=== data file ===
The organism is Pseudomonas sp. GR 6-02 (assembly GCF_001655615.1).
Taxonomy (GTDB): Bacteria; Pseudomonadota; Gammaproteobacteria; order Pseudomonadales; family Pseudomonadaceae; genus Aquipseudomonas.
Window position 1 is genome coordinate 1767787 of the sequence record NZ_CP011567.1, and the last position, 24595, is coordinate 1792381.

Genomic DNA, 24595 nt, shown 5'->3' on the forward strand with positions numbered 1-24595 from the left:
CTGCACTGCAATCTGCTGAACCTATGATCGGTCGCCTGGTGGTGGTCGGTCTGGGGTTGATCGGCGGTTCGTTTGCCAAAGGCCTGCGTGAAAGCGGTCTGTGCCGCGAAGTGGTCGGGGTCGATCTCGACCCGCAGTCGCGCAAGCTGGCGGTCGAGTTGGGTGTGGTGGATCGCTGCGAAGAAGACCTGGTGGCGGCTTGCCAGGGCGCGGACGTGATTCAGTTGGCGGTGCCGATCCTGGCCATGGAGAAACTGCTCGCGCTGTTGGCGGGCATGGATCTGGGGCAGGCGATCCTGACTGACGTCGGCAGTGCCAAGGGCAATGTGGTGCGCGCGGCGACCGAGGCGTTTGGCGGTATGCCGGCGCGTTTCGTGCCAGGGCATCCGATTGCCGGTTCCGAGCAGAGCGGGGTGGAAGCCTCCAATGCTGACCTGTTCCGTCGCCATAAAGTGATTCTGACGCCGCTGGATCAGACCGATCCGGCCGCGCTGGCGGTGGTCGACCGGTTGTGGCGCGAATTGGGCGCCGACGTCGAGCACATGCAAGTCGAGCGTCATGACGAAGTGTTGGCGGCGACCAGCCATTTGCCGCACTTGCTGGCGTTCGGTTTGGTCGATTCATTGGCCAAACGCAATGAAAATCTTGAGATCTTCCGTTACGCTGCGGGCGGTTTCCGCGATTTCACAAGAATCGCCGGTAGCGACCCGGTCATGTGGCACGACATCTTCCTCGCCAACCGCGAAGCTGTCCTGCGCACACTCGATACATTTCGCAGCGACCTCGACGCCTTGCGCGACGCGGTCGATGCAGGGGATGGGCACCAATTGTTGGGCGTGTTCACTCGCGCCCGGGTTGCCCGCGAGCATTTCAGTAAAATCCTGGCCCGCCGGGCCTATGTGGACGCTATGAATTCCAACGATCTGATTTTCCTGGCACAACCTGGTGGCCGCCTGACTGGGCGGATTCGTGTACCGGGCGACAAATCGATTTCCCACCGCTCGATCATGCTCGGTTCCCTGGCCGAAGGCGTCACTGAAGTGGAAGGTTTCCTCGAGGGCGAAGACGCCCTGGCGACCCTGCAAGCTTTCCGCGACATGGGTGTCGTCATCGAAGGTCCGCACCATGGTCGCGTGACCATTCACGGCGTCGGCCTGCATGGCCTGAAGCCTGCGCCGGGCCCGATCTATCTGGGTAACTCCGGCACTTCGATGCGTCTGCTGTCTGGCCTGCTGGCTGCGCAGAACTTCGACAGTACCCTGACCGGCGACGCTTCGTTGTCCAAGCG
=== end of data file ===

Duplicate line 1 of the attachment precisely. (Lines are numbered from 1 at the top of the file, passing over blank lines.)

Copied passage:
The organism is Pseudomonas sp. GR 6-02 (assembly GCF_001655615.1).